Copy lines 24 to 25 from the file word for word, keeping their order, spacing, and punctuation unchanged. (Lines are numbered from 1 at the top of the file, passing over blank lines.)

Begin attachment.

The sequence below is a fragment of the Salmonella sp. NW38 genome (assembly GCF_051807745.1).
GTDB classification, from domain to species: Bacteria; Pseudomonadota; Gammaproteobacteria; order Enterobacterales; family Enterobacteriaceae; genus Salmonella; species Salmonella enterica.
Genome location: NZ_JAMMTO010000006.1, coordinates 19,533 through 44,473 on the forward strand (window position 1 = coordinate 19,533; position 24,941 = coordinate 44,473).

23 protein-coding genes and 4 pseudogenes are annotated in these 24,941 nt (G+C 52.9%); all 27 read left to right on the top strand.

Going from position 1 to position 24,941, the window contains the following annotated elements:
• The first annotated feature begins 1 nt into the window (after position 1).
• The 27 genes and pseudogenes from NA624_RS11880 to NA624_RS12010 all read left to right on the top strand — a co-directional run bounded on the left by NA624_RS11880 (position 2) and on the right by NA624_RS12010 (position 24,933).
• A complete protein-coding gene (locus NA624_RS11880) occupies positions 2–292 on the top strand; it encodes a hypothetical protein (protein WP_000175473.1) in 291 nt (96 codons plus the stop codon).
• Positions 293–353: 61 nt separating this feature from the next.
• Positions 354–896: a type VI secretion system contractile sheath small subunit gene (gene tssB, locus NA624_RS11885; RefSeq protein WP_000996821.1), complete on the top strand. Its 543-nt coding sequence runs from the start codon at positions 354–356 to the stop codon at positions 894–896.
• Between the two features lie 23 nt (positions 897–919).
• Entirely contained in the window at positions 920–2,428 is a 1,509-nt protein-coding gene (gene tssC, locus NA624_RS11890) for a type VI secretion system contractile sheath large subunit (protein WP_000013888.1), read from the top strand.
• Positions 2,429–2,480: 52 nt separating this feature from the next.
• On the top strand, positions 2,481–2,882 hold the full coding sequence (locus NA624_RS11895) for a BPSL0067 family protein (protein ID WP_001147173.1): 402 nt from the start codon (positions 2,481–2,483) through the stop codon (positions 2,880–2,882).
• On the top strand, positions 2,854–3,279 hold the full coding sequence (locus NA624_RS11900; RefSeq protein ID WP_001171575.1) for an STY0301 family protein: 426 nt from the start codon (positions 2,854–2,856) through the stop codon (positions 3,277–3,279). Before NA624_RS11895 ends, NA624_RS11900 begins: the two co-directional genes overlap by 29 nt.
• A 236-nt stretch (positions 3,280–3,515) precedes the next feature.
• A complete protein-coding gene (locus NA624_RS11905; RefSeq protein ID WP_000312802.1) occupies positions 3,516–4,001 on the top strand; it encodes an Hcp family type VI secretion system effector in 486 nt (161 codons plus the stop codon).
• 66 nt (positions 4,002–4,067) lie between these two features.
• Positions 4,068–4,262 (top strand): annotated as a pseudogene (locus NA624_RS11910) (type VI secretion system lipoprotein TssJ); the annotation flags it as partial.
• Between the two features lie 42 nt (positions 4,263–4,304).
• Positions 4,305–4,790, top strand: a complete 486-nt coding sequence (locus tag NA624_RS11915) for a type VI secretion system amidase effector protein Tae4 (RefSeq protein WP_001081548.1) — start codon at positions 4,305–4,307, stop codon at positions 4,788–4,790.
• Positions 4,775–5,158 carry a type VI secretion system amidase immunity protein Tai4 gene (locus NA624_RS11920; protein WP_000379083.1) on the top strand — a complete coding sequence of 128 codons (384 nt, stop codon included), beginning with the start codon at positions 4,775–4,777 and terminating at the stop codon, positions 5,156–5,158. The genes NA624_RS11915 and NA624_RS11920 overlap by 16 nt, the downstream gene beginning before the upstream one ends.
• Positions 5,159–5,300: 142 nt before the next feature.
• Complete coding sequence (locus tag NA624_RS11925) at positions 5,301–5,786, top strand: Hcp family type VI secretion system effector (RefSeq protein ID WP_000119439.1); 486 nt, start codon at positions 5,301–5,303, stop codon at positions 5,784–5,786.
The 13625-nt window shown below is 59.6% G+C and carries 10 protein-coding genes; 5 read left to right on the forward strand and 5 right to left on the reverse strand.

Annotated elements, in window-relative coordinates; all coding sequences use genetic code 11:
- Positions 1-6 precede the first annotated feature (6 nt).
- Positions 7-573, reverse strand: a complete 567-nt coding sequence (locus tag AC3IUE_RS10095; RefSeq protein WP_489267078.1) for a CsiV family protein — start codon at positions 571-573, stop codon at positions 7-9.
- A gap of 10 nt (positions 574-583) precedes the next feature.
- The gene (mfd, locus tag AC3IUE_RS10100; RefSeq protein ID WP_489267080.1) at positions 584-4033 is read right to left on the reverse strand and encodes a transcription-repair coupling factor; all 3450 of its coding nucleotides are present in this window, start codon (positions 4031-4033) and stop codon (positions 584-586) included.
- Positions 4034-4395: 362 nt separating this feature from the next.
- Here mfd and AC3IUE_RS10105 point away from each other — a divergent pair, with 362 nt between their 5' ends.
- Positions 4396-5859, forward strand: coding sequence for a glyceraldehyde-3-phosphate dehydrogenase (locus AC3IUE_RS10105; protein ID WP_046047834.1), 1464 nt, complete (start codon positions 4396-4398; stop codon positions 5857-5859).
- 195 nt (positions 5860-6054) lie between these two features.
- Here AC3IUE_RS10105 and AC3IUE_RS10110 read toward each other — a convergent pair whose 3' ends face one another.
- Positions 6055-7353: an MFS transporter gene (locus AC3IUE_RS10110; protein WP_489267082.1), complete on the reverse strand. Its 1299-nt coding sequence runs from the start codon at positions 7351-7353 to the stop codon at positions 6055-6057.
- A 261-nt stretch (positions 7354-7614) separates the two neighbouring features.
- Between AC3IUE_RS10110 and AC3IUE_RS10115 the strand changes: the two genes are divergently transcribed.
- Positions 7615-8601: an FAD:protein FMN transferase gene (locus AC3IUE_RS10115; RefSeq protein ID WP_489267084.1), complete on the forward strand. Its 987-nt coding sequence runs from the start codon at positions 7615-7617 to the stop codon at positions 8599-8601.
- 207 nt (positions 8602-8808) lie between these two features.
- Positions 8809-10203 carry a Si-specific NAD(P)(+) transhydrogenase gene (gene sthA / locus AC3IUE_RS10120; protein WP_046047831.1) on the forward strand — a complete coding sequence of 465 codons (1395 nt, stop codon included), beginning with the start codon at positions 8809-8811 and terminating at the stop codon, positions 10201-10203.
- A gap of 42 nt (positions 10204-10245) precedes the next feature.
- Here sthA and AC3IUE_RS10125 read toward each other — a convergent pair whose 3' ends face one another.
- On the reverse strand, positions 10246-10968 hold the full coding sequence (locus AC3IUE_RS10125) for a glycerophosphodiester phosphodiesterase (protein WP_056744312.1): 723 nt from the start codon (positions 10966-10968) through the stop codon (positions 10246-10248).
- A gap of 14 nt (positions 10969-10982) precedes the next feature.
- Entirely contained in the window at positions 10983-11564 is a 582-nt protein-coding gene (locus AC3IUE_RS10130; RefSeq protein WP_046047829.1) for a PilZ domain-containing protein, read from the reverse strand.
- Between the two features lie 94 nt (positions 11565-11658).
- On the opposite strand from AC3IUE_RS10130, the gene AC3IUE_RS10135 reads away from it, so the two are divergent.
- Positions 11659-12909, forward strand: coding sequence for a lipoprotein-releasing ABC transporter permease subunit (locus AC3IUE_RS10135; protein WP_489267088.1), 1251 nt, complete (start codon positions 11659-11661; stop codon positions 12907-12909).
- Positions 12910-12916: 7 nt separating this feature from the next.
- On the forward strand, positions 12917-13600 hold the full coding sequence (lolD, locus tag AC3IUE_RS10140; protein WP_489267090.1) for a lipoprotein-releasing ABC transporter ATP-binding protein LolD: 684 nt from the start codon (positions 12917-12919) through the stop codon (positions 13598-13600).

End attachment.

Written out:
• Complete coding sequence (locus tag NA624_RS11925) at positions 5,301–5,786, top strand: Hcp family type VI secretion system effector (RefSeq protein ID WP_000119439.1); 486 nt, start codon at positions 5,301–5,303, stop codon at positions 5,784–5,786.
The 13625-nt window shown below is 59.6% G+C and carries 10 protein-coding genes; 5 read left to right on the forward strand and 5 right to left on the reverse strand.